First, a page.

A tough season will finish early with logistics making marketing very difficult

South African nectarine and plum exporters are expecting an earlier end to the season when compared with last year.

South Africa Angeleno plums

It is also unlikely that fruit will be kept back in South Africa for later marketing – as has happened in previous seasons – with growers advised to pack and ship all fruit as soon as they are ready to do so.

“This is not the season to take a chance on logistics,” said one exporter. “It is better to get the fruit overseas and manage the marketing from there.”

Hortgro said it was now expecting main category plums to be well down on last year, but nectarines were still expected to be 13 per cent up on the previous season. “

”The season is running between 7 and 14 days earlier than last year,” the industry body outlined.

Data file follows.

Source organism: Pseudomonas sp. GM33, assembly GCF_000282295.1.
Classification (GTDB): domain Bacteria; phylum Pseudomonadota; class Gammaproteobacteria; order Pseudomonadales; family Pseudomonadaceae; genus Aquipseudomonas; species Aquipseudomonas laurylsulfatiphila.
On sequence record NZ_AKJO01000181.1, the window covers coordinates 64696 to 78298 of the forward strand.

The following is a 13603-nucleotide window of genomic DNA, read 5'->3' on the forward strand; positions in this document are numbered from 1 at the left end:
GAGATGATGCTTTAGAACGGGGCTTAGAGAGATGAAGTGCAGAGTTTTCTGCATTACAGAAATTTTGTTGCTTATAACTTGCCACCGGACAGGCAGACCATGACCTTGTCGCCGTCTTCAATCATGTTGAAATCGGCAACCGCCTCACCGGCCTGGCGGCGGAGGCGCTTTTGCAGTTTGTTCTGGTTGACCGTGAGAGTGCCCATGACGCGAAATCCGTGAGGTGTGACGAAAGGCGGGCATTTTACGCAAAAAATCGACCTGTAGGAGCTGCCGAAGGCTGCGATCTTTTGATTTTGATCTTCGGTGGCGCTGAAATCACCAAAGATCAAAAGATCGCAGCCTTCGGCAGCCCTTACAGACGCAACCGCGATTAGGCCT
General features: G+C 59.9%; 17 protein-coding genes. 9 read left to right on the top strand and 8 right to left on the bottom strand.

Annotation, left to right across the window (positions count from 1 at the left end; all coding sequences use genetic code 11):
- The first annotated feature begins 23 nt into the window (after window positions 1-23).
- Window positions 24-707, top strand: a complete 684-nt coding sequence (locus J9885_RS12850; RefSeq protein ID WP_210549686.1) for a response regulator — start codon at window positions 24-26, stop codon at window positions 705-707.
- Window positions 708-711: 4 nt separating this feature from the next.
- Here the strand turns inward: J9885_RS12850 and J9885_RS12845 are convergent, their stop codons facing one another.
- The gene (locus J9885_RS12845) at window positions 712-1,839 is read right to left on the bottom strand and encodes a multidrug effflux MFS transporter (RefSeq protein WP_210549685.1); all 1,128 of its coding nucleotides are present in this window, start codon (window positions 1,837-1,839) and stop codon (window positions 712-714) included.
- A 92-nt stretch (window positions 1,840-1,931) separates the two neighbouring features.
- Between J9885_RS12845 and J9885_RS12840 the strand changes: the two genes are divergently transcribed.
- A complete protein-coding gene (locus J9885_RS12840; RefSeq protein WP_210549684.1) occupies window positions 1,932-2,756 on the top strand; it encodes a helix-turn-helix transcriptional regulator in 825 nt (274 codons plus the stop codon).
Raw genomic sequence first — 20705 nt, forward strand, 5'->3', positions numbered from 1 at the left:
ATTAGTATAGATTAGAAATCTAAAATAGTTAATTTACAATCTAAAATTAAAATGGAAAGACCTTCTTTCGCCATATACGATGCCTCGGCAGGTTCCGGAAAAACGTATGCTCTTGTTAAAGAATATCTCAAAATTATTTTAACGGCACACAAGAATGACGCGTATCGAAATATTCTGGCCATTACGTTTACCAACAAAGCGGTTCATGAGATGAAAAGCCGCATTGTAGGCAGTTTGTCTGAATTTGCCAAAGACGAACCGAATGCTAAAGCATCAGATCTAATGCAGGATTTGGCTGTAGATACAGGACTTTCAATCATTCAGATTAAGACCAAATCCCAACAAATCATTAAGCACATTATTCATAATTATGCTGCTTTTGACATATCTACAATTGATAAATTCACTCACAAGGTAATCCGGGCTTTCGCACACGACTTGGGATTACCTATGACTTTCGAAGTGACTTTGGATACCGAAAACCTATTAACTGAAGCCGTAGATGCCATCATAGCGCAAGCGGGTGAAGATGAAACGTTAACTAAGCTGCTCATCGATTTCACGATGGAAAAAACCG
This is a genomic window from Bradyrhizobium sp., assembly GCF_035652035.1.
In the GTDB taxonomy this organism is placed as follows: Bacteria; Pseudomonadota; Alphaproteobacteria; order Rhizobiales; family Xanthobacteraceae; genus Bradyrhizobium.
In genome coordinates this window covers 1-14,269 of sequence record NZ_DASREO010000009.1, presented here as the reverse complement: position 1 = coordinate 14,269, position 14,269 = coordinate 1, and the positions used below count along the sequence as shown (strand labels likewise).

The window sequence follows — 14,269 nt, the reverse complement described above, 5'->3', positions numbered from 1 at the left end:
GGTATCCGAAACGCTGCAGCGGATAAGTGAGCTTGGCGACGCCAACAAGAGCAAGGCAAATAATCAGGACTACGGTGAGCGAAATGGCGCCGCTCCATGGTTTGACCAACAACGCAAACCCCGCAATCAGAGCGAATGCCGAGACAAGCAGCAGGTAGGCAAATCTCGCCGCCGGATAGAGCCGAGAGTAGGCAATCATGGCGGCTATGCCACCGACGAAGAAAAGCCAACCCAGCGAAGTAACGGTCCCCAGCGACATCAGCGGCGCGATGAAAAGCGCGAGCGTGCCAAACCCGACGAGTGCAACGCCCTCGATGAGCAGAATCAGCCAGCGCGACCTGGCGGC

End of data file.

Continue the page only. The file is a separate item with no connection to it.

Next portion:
These are key weeks in the marketing of the South African plum and late nectarine crops, with logistical problems disrupting some of the best laid plans.

“It is a pity,” said one exporter, “because we have generally experienced a strong market.”

Delays in Cape Town have resulted in inconsistent scheduled arrivals – some weeks there would be three vessels and the next nothing.

Exporters said it had made a focused and consistent marketing programme very difficult to execute.

”In the end we hope that returns will make up for the loss in volume,” one exporter concluded.

Plum volumes are projected to end just below 12m cartons, which would be 12 per cent below last year. With the season ending earlier, these volumes may be even further reduced.

The apricot season has concluded with volumes 19 per cent down on last season, with peaches also expected to be some 11 per cent down year-on-year.